No, we don’t mean marijuana on the street, but the brand-name drugs
that are so profitable to the pharmaceutical industry. We found out today that an SEIU local is promoting Lipitor, the cholesterol drug, to doctors in its health plan. We’d like
readers’ help to find out how widespread this practice is, in either
union or employer health plans. You can respond in the comments section
below, or with a confidential e-mail to [email protected] .
Here’s the story, from the Century Foundation’s Health Beat blog (read the full article here):
"A couple of weeks ago Dr. Alicia Fernandez, an associate professor
of clinical medicine at UC San Francisco, received a very unusual
letter from The International Association of EMTS and Paramedics, an
affiliate of The National Association of Government Employees
"The letter began by noting that Fernandez is part of the union’s
approved physician network, and then launched into what can only be
described as a shameless sales pitch for Lipitor, Pfizer’s blockbuster
cholesterol-lowering drug. …
"Then, the endorsement: ‘Lipitor is available to our members through their prescription plan. IAEP leadership stands behind LIPITOR as the lipid-lowering agent of choice when it is prescribed by a physician.’
The author, Maggie Mahar, notes that the marketing pitch doesn’t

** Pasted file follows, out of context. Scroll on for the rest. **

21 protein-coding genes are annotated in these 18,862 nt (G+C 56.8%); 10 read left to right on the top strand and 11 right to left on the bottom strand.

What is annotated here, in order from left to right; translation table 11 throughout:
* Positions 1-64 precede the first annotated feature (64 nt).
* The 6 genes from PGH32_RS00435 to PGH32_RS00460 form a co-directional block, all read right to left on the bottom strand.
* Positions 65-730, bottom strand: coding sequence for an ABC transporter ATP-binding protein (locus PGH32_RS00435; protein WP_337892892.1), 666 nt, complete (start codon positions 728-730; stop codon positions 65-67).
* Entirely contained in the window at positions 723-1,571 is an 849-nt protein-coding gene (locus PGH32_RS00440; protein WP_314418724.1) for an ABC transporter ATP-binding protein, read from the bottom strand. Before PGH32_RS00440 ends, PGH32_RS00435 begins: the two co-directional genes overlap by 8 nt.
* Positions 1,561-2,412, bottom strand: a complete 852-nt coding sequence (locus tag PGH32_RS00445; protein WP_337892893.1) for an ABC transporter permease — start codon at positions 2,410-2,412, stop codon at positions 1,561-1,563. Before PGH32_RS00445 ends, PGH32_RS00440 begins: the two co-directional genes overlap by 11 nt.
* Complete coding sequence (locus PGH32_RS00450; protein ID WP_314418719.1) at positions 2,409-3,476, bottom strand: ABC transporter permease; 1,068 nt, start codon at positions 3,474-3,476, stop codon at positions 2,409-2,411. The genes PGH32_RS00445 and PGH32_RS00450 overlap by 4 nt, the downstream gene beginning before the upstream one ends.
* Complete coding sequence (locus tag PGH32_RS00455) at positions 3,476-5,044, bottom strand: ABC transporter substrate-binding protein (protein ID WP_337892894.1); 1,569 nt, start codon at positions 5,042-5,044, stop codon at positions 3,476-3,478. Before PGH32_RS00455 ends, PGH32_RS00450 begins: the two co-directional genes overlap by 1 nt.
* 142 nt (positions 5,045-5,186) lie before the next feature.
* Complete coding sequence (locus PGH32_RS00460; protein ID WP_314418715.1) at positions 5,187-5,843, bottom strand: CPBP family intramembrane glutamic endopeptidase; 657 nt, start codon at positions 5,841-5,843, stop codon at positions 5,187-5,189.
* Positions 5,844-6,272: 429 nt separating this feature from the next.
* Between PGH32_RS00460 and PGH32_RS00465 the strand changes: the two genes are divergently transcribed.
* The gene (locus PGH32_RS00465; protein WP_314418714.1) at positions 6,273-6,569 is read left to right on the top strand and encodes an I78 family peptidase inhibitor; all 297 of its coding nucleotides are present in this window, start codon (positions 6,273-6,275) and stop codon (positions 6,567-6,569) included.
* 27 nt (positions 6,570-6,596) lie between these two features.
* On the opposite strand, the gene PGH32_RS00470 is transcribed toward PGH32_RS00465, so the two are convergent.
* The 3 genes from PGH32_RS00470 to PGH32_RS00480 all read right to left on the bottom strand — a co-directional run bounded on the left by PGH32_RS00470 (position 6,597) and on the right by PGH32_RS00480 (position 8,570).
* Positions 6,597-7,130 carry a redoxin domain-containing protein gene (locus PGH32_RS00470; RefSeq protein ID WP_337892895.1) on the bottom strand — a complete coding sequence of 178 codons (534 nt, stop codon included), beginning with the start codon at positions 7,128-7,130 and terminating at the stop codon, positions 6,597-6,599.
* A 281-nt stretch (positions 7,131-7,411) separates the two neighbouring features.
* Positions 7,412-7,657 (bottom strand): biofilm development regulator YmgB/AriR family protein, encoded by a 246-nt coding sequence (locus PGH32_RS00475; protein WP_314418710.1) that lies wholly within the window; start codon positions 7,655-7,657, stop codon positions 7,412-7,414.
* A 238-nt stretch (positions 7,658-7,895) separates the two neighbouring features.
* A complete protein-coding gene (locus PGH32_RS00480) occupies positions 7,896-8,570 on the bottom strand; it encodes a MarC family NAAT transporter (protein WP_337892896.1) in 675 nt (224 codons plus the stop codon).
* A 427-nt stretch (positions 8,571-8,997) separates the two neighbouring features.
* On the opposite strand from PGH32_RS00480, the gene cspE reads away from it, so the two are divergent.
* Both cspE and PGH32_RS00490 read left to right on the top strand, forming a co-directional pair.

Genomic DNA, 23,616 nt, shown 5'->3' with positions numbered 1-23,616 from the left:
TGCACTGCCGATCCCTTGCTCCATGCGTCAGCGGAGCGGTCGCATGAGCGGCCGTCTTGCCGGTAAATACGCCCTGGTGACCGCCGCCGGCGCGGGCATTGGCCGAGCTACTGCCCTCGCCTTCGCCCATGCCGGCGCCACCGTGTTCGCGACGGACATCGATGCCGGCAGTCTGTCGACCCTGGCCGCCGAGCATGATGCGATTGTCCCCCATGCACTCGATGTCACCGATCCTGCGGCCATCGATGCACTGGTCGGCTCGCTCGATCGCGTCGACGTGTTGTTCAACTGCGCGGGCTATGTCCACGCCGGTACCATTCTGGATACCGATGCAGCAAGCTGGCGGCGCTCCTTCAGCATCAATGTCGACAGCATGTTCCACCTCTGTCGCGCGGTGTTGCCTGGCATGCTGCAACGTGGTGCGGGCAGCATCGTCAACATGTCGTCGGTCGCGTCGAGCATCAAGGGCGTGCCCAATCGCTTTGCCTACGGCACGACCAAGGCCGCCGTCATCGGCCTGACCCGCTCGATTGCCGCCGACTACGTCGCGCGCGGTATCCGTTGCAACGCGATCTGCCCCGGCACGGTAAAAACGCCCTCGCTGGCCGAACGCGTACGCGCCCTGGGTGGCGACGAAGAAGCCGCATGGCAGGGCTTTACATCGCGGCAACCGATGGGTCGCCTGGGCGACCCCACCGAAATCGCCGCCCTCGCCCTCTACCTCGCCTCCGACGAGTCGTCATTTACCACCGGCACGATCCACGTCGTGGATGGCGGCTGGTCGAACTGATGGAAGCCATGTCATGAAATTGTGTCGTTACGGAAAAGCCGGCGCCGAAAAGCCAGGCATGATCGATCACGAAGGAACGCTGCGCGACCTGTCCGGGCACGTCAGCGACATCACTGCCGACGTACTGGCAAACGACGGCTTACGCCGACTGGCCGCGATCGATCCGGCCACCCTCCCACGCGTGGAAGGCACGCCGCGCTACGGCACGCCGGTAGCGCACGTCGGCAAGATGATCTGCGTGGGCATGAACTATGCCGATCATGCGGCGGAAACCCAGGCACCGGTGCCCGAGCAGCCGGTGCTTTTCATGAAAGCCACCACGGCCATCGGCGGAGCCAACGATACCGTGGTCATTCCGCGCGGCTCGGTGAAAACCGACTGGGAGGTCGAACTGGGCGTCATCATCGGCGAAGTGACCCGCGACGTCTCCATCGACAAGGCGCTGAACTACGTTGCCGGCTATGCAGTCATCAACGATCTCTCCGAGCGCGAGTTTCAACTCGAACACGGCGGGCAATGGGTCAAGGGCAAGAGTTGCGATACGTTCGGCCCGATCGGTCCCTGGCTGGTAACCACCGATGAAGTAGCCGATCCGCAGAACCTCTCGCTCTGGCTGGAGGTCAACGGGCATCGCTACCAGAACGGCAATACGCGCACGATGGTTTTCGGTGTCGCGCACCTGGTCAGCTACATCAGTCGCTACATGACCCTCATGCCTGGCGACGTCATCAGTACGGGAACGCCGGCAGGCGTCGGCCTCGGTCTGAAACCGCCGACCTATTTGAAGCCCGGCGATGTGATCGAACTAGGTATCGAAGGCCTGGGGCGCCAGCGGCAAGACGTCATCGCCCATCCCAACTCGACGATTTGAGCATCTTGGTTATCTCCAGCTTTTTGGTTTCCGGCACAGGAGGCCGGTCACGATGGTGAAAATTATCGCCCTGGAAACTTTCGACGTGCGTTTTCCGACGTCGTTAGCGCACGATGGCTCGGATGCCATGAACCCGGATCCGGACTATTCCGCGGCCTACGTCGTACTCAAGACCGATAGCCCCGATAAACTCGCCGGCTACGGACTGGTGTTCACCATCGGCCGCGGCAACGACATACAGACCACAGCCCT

even mention Lipitor’s worst side effects (including a dementia-like
effect). It certainly doesn’t mention recent studies indicating that
statin drugs, including Lipitor, appear to be vastly overprescribed.
But the big question is: What’s a union doing flogging pharmaceuticals for Pfizer? Did money change hands?
course, this the same SEIU that joined forces with Wal-Mart on the
health care debate and endorsed a bad health reform bill in California
in exchange for clauses that would bring the union thousands of
members, pay the union to do training and raise pay for other members.
It’s also the same SEIU that cut bad deals for nursing home workers by
going over their heads to executives of for-profit chains.
If one SEIU union is advertising drugs, is this a budding new marketing strategy for Big Pharma? Inquiring minds want to know.